This year’s upcoming food trend doesn’t only satisfy your taste buds but satisfies the growing demand for environmental sustainability. With guests becoming ever more conscious of the how their ingredients land onto their plate, restaurants are dishing up new ways to utilise their pantry to its full potential, curbing excessive waste and reducing environmental footprint where possible.
Some restaurants have chosen to reduce their effect on the environment by reusing ingredients that would typically be thrown away. Spring at Somerset House achieve this by incorporating their leftovers back into the menu, with yesterday’s bread serving as warm bread pudding and excess fruit and veg transformed into delicious soups. Whilst New London restaurant Lino base their entire menu on low-waste ingredients, adopting techniques such as reforming this morning’s breakfast pastries into that evening’s dessert.
However, when re-using products back into the menu isn’t an option, food recovery programs can be the answer. Collecting food that would otherwise go to waste, companies such as City Harvest and Food Cycle rescue unwanted food and donate it to soup kitchens, food pantries and community programs for people in poverty. Or alternatively, many restaurants like Sat Bains in Nottingham send their leftovers to be used as compost to complete the loop of eliminating food waste from start to finish.
Food isn’t the only thing that is wasted in the kitchen, restaurants like Brighton’s acclaimed Silo show that you can achieve zero-waste from interior furniture and tableware to ethical delivering and packaging of food products.
We spoke to owner David Moore at Michelin Starred Pied a Terre Restaurant in London, to see how and why they recycle every scrap of food waste they make.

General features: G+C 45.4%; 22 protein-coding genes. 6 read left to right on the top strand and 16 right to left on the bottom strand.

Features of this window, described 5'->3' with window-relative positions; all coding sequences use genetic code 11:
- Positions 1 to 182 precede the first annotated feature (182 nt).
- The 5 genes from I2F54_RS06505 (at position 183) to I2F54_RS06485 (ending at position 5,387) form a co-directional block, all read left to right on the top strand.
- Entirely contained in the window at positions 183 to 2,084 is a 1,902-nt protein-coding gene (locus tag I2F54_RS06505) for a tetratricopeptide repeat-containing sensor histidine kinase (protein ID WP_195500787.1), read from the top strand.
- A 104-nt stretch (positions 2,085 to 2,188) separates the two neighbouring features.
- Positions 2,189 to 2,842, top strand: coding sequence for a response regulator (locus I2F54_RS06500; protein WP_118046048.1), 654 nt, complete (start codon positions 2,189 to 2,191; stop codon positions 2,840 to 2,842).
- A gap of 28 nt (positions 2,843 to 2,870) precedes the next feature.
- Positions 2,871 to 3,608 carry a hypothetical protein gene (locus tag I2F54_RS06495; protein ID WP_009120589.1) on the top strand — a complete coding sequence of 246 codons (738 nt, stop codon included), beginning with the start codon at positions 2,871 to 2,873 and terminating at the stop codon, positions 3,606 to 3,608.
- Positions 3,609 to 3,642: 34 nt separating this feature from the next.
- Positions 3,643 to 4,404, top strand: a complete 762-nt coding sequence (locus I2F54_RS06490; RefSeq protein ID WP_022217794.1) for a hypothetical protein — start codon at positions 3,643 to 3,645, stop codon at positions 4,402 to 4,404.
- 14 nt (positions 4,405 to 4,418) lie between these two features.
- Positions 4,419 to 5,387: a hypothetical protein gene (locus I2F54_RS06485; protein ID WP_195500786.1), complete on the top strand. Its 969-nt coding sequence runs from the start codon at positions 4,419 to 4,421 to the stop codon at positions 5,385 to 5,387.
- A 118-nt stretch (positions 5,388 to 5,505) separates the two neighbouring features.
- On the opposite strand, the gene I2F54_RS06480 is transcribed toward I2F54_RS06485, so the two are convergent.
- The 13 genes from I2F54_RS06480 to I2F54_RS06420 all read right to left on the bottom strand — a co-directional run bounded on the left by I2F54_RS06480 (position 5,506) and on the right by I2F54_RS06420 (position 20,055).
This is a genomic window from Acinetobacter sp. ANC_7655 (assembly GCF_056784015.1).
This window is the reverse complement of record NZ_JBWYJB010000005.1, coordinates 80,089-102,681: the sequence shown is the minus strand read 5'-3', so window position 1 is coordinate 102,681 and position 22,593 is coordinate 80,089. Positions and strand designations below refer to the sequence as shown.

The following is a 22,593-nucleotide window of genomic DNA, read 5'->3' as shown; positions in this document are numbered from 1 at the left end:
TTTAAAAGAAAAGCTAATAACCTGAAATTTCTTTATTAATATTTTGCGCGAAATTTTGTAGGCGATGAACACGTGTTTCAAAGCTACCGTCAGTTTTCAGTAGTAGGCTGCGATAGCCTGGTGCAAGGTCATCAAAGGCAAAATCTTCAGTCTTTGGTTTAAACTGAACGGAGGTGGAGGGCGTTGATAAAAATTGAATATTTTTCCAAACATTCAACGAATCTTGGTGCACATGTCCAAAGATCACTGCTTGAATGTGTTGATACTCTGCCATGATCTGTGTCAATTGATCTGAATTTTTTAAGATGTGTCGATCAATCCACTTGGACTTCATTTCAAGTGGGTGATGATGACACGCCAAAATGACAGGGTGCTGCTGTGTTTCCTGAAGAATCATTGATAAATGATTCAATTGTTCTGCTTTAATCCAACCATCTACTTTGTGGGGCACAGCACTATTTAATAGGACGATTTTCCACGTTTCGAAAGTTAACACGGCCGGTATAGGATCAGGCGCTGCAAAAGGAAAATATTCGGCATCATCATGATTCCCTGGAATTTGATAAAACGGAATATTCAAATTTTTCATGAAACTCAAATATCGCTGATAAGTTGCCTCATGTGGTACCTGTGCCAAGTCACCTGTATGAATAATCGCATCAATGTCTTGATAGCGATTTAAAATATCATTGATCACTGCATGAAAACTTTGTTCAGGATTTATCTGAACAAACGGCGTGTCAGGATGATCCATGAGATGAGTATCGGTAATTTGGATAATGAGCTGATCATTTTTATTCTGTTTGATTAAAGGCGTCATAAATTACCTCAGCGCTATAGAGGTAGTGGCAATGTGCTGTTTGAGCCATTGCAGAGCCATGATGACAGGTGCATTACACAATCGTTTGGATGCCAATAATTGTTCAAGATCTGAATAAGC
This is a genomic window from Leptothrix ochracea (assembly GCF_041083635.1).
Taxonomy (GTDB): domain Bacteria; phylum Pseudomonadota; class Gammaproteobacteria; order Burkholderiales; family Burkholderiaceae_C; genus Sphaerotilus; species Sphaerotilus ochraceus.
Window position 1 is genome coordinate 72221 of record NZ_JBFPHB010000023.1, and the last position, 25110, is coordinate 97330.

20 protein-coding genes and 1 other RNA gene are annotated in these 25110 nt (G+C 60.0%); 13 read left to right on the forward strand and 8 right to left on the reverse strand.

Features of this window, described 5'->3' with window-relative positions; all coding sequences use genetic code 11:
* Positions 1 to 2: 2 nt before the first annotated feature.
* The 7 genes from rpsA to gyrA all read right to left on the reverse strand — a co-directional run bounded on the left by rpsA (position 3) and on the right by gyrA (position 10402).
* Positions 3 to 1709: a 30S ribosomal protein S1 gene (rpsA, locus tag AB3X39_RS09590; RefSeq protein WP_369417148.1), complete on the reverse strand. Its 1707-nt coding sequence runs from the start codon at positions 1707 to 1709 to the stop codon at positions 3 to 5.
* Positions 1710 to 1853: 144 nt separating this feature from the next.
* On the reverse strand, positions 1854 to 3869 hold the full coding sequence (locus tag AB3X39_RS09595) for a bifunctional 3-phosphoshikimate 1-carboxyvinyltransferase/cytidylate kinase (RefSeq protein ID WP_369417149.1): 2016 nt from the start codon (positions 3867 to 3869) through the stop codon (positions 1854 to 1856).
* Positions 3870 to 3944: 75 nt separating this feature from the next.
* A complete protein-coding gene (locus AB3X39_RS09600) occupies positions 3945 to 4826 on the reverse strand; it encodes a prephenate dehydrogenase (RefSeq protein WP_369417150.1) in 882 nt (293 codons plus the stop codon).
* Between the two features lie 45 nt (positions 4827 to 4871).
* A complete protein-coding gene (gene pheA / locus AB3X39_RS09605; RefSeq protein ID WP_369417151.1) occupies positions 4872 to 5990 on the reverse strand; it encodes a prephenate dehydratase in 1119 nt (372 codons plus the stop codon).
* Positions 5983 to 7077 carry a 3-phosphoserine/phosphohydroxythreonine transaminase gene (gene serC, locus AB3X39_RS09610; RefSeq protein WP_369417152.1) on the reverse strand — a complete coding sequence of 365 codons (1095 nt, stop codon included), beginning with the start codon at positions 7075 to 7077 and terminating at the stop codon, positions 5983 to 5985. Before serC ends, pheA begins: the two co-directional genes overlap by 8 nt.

How do you go about reducing the waste created by your restaurant? We have a zero food waste strategy in place at Pied-a-terre. We use a composting initiative run by Indie Ecology Ltd. They collect all food and compostables using electric vans and put all the waste down to composting. They also run a small farm where vegetables are grown on the compost and delivered back to the restaurant.
Why do you think creating a low waste service is important in both the culinary industry and on the whole? It’s all about the planet and sustainability. We have to be mindful of the footprint that hurt business leaves behind; it becomes of greater importance as you get older and become a parent
What are the challenges you face in reducing your waste? Changing work habits and systems, breaking through the inertia that is normal in any workplace.
What does the future hold with Pied a Terre’s concern for the environment? We will be working harder to do more. The small changes we have made have had a big impact and we hope to drive more awareness.
Its Clear companies are beginning to understand the importance of the footprint they leave behind from their daily business operations. From tons of plastic to masses of wasted food, the culinary industry creates a considerable amount of waste each year. By being more conscious as a consumer as well as a business, each small step makes all the difference when trying to reduce the damage on the planet. Being both tasty and eco-friendly benefits everyone!